by Gloria Montgomery
FORT HOOD, Texas- Whether it’s a duty station move, a parent’s deployment, leaving friends and familiarity behind, the military lifestyle promotes unique challenges to military families.
Reactions to significant events can manifest into behaviors such as depression, academic problems, acting out, excessive worry, suicide ideations and anxiety. If not caught early, the family unit is disrupted.
One resource to help counter the emotional obstacles that threaten family health readiness is Carl R. Darnall Army Medical Center’s Child and Family Behavior Health Service (CAFBHS). Once separate entities, child psychiatry and marriage and family programs have evolved into the all-inclusive CAFBHS.
“It’s all about keeping the family together with early intervention,” said Michelle Aguayo, CAFBHS’s outreach coordinator who helps steer families to the right services at CRDAMC. “Family readiness is Soldier readiness. How is that Soldier going to be ready to deploy when he or she has to worry about their spouse and 3-year-old with autism?”
The Child and Family Behavioral Health System is the Army’s model to provide behavior health (BH) care for children and families. CAFBHS has been endorsed by senior Army leaders as a key component of the Behavioral Health System of Care (BHSOC) and the preferred method for delivering BH care to children and Families. CAFBHS model blends best practices in consultation, collaboration with primary care and integration of BH care to meet the needs of the Army child and family population.
CAFBHS programs include family counseling and therapy, as well as individual counseling for children and adolescents, support groups for children ages 11-13 and 14-17 and psychiatry medication- management services.
“Family counseling could be with the kids or it could be about parenting,” she said, adding that sometimes new parents with a young child need help. “Maybe that child has attention deficit disorder (ADD) or other behavior issues. “We work with mom and dad on how to manage behaviors with that child.”
Aguayo, who is a licensed counselor, said the clinic has three psychologists, in addition to a psychologist in the pediatric clinic who specializes in autism. There also are school-based behavior services.
The value of the school program is that it “coordinates a continuum of care because the program increases access to care; decreases burden on families to get services; promotes school connectedness, and enhance social/emotional climate in the school, delivers behavior health care in the child’s natural environment; improves capability to meet challenges quickly; increases early intervention of behavior health treatment; decreases school absences and provides state of the art prevention, interventions, evaluations and treatment services.”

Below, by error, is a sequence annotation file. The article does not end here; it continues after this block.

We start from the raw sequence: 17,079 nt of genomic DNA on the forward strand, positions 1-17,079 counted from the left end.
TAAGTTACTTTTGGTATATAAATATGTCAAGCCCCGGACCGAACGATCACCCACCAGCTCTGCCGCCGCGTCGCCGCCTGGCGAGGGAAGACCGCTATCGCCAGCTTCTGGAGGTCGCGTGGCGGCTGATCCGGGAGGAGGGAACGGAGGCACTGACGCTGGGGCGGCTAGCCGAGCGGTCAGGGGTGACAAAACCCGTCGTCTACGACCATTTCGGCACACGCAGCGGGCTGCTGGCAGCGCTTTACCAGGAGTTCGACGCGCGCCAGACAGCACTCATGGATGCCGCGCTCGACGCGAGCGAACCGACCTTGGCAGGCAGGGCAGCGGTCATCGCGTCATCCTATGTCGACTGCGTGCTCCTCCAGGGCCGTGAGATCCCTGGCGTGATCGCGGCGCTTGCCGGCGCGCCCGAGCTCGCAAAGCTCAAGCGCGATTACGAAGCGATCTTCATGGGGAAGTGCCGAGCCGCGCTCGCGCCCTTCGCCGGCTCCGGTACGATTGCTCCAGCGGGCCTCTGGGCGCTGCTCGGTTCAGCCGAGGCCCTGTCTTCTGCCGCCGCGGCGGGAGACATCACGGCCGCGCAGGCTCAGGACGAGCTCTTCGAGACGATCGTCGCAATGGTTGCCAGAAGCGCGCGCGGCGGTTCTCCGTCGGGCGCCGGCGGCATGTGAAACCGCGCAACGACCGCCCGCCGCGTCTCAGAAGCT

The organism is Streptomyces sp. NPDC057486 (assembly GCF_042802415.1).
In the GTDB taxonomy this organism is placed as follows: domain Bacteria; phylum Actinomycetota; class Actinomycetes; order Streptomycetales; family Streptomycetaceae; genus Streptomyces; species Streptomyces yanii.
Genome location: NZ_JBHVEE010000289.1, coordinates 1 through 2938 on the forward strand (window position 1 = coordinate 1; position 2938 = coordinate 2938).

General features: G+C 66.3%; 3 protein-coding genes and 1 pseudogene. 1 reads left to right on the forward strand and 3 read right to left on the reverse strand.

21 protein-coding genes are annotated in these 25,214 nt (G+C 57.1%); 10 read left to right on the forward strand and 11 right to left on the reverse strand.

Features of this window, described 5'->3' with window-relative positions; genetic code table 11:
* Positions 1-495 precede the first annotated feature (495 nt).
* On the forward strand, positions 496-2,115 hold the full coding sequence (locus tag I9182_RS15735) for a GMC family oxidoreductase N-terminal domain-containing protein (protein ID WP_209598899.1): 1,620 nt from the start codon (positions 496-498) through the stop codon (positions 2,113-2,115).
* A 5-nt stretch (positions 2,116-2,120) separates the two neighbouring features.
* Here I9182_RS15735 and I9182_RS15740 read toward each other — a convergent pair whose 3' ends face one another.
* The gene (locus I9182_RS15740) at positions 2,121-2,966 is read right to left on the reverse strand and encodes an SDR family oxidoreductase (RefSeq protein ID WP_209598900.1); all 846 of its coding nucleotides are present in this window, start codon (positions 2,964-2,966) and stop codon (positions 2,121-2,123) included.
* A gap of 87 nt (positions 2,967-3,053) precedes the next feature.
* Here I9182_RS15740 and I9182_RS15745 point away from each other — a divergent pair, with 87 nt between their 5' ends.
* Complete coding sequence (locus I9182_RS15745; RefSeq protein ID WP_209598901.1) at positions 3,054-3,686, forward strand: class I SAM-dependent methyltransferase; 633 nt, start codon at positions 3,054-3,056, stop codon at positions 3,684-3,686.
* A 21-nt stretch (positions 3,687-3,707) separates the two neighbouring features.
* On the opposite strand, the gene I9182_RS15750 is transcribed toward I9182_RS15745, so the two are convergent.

“We have a child and family provider embedded in every school on post. They are our eyes on the ground,” she said.
For example, she said, if a child is diagnosed with ADD, the provider might refer them to primary care for medication management or refer them to one of CRDAMC’s three child psychologists.
“It really is a premier program because we are starting intervention and prevention early on,” she said.
Another part of her job is reaching out in the community to build partnerships, a critical aspect of the job.
“More than 70 percent of our Fort Hood families live off post,” she said, “By working with our community partners, we are able to connect those families to available community resources.”
Inpatient care, she said, is one area where community partnerships are a critical asset.
“We don’t have inpatient behavior health for kids, so we need those community partners for referrals,” Aguayo said, adding that this also enhances communication. “Good communications is key because it enables a seamless transition from a community inpatient hospital to outpatient care at CRDAMC. This ensures there are no barriers to their care because we will have the information we need instead of having to wait weeks and weeks for their record.”
Michelle said the clinic also works hand in hand with the primary care providers by holding quarterly training for them on the more common behavior health conditions.
In an average month, the clinic will have around 2,000 encounters, an increase Aguayo attributes to more acceptance in seeking help, more available resources and more stress on children.
“All kids now have a certain level of stress that we didn’t have before 9/11,” she said. “You have mom and dad deploying and the children worrying if their parent will be safe. You have school and cyber bullying. Then every few years, the children are losing their friends and their support system. It’s not easy being a military child, but they grow up to be some of the most resilient individuals because of their experiences. That’s why if there is a stumble or a roadblock along the way, we need to be there to support them.”
For more information about CAFBHS services, contact the clinic at 254-7079/287-1866. They are open 7:30 a.m.-4:30 p.m.